More than half of Canadian employees feel underpaid: survey

Many comparing notes with co-workers
||Last Updated: 08/30/2019
More than half (53 per cent) of workers admit to comparing notes on compensation with co-workers. iStock

Canadian employees have a better idea of what they’re worth these days, according to global staffing firm Robert Half.

Three-quarters of professionals feel well-informed about what they should be making in their current position, found its surveys of more than 400 workers. That breaks down to 82 per cent of men and 64 per cent of women.

More than half (56 per cent) say they've checked their salary against market rates through online resources, salary guides or job postings in the last year ― up from 52 per cent in a similar survey two years ago.

By gender, 66 per cent of men and 45 per cent of women have checked their compensation.

But many workers aren't liking what they're finding, according to the survey. Only 49 per cent feel they are adequately paid (53 per cent of women feel underpaid, compared to 44 per cent of men).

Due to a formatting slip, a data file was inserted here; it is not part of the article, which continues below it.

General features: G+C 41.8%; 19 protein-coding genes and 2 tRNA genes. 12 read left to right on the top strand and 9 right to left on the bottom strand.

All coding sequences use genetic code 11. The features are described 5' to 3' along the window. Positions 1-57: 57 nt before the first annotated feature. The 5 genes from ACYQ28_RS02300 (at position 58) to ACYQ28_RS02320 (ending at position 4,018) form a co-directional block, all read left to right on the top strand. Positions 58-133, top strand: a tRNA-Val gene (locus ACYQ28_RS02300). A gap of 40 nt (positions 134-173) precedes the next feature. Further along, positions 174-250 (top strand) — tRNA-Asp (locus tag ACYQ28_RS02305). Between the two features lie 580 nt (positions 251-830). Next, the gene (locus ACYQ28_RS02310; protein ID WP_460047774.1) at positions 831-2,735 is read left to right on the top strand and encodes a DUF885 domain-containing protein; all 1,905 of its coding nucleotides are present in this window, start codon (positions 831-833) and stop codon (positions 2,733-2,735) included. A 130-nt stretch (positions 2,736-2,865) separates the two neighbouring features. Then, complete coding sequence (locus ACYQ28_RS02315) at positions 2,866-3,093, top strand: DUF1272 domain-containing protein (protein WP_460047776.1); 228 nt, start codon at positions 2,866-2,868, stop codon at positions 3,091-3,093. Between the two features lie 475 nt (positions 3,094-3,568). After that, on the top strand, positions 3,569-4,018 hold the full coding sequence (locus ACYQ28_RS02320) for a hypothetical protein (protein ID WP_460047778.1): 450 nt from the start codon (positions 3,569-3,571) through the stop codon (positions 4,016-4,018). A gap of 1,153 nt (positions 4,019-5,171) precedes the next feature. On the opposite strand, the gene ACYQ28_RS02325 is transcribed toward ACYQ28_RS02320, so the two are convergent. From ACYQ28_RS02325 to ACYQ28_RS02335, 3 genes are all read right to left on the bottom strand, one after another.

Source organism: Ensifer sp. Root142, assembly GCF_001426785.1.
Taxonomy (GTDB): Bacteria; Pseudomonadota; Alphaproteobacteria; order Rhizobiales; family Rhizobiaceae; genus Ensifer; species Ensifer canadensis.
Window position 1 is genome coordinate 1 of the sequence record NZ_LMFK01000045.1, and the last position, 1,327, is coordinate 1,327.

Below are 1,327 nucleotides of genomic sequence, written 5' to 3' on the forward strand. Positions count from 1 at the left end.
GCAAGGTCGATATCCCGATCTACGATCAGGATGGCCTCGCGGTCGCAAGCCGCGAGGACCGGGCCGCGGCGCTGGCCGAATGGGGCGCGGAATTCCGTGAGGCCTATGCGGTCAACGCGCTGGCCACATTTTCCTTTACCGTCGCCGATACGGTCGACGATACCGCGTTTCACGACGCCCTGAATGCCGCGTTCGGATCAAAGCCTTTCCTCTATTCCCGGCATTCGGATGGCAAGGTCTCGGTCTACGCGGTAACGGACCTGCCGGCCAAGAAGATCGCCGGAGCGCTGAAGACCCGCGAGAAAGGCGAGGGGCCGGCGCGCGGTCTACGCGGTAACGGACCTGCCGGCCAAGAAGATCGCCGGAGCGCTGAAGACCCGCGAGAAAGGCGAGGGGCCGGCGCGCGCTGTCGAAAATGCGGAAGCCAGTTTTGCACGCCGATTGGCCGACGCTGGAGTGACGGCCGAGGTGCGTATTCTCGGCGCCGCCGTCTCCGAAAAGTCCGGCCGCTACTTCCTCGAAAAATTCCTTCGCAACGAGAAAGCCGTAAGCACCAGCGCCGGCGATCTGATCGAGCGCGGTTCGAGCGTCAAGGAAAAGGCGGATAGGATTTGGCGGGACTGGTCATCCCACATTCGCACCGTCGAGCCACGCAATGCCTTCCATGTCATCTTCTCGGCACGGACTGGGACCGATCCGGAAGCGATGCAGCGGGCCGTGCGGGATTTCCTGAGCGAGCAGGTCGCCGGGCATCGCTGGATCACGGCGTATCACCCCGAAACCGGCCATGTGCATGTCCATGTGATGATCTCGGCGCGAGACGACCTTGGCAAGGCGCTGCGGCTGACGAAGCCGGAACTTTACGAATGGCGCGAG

More than half (53 per cent) of the respondents also admit to comparing notes on compensation with coworkers.

However, 86 per cent did nothing with this information, while 11 per cent used the information as leverage to request a raise and four per cent used it to negotiate a job offer, found the survey.

“It's crucial for employers to stay current on local compensation trends, especially as a growing number of workers make an effort to educate themselves on how their salary stacks up," says David King, senior district president for Robert Half.

"Employees are more likely to stick around if they believe their contributions are valued and rewarded. Providing competitive compensation packages that are responsive to shifting employee preferences, and include perks like commute subsidies, wellness benefits and professional development opportunities, are key to keeping professionals engaged."

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